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Thailand & VolunTourism
Our “3-Q’s” for this month were answered by Isabel Renters, Media Relations for the Tsunami Volunteer Center. Here is what she had to say in answer to our questions:
Editor's Note: Originally I considered not running these questions and answers because they are incomplete. But I re-examined my conclusions. I thought this would be an excellent way to demonstrate that although the media may be carrying stories about voluntourism efforts in areas stricken by the tsunami, this particular organization has not been one with which such projects have been conducted. The fact that the Tsunami Volunteer Center is not organizing voluntourism actitivities, I think, is worth noting.
Isabel prefaced her response with the following:
I would like to point out that, although we provide a link between volunteer opportunities and people worldwide, we have never considered ourselves as a voluntourism organization. Therefore, we have not researched this area extensively in the region we are working in. However, this is something, we may consider in the future and further research would be required, given that tourism in this region has been very exclusive in the past.
We are therefore not in a position to answer your questions factually, can, however, offer some observations.
1. How has the tourism industry embraced the idea of voluntourism as a mechanism to support the needs of the residents and the destination as a whole?
We are not aware of any activities from the tourism industry embracing the idea of voluntourism in this area. The general media here suggests that the tourism industry is preparing itself for tourists to start returning to the region next year (2006).
2. What have been some of the success stories that you have seen as it relates to VolunTourism in the Region?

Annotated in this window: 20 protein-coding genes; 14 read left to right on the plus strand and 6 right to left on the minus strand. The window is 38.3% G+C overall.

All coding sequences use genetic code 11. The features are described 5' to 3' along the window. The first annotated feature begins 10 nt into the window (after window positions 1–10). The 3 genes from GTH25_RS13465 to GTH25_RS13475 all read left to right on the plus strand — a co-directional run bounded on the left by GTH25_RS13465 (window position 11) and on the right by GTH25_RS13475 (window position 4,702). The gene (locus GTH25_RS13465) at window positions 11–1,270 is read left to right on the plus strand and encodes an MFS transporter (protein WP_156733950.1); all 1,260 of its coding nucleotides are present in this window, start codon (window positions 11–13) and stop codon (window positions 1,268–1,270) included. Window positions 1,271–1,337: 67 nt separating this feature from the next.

Sorry, I cannot give you an answer to this as per the reasons above.
3. What would your advice be to the tourism industry professionals of the U.S. & Mexican Gulf Coast Regions that are considering the implementation of VolunTourism to address some of the devastation brought on by Hurricane Katrina and Hurricane Rita?
Advice to tourism professionals considering implementing voluntourism programs in other disaster areas would be to be aware of the potential speed of recovery of the area and how such things, as the cost of living, can rapidly increase for volunteers.
Also, the other important aspect is to do extensive research whether voluntourism is the kind of support the locals need and how long they would need it for.
The Tsunami Volunteer Center
THE TSUNAMI VOLUNTEER CENTER is a Thai-led organization, established in the aftermath of the most devastating natural tragedy of our lifetime.
Within days of the tsunami, Sombat Boonngamanong ( P' Nu Ring) joined countless others to provide crisis assistance in Thailand's worst hit area, Khao Lak. Harnessing the compassion of like-minded volunteers, long-time Social Entrepreneur P' Nu Ring, forged the Tsunami Volunteer Center; an NGO with one objective for the region - Restoration through empowerment.
Today, every undertaking – from children's programs to community reconstruction efforts – is done with a commitment to partnership with the people served. As a result, the Center has quickly grown to become one of the area's most-trusted partner organizations, known for delivering high-impact, sustainable results.
Despite the strides that have been made, widespread progress will take years. As an entirely donor-funded organization committed to continual renewal in the region, the Center will continue to depend primarily on financial aid and volunteers.
We welcome you to learn more about the inspiring people we work with and invite you to help in any way possible.
For media inquiries, contact Isabel Renters
For all other inquiries, firstname.lastname@example.org
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